It will be the agency’s first space mission since the 2003 Columbia disaster, in which seven astronauts lost their lives.
Shuttle program director Bill Parson said NASA engineers believe they have eliminated all possible causes of the fuel sensor failure that halted the launch.
“We have some repairs … to make on the vehicle, and we will pick up the count for the launch on Saturday … and we will proceed to a launch on Tuesday,” said Mr Parson.
The agency hopes Discovery will be launched on July 26 at 10.34am local time (12.34am AEST), from the Kennedy Space Centre near Cape Canaveral in Florida.
If shuttle fails to lift off in July, NASA will have to wait until September 9 to 24 for the next launch window.
NASA cancelled last week’s launch when a fuel sensor malfunctioned about two hours before it was due to take off, and engineers have since been working to find the cause.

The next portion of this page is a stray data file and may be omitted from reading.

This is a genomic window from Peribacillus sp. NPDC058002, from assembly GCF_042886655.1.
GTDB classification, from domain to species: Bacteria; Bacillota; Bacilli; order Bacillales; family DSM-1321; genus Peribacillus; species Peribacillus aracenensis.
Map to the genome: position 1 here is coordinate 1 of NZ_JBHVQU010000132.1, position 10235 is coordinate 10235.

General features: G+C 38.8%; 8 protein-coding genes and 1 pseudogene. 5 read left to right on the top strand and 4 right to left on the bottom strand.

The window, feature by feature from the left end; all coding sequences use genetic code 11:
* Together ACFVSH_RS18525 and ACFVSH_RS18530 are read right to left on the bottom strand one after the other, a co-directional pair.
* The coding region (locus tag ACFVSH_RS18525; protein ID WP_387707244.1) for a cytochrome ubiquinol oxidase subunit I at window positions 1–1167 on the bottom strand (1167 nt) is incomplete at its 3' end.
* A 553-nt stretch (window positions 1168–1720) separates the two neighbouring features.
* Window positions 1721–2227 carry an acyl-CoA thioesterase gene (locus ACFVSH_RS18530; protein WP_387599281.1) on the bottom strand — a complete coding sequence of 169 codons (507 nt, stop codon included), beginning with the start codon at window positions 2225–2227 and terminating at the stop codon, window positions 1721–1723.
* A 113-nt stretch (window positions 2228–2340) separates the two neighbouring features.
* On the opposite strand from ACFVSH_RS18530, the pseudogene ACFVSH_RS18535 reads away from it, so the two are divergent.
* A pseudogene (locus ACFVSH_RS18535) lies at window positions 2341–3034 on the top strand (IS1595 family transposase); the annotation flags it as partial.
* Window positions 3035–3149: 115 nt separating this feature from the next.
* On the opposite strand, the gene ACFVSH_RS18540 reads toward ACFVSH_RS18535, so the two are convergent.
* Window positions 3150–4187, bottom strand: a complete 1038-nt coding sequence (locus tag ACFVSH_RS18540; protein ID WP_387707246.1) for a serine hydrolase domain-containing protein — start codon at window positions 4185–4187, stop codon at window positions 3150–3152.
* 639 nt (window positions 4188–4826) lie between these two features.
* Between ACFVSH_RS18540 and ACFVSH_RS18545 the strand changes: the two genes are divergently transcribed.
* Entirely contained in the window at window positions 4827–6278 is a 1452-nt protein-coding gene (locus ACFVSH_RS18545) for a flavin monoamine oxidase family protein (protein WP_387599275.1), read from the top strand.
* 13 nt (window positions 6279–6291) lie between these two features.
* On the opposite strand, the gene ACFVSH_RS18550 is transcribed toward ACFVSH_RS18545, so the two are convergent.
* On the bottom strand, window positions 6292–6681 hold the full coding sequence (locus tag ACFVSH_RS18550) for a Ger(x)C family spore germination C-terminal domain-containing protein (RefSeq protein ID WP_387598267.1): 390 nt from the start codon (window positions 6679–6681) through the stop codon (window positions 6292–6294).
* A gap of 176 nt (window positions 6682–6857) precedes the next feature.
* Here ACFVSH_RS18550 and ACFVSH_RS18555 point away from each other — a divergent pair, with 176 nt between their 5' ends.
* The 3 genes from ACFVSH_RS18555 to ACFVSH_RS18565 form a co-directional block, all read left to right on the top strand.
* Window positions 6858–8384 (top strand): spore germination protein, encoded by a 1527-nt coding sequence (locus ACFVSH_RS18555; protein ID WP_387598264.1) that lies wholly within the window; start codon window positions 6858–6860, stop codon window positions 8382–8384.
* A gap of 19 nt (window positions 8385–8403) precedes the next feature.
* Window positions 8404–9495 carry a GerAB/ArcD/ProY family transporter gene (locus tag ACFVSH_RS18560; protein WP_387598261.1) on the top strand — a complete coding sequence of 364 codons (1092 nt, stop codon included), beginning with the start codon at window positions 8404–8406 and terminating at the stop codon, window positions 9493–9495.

Experts believe electromagnetic interference or an issue with how the sensor’s power supply is grounded to the vehicle could be the cause.
The suspect sensor is one of four that form a backup system to ensure the shuttle’s three main engines shut off before the fuel tank runs dry.
If the glitch reappears, engineers might decide to launch the shuttle regardless, as only two of the four sensors would have to register the hydrogen tank as dry.
“If it was a known failure, we might very well be willing to fly with three of the four sensors,” said Mr Parson.
NASA grounded its space exploration program after the Columbia shuttle disintegrated upon re-entry into the Earth’s atmosphere.
Discovery is scheduled to embark on a 12-day mission, during which its crew would test post-Columbia safety upgrades and deliver supplies and equipment to the International Space Station.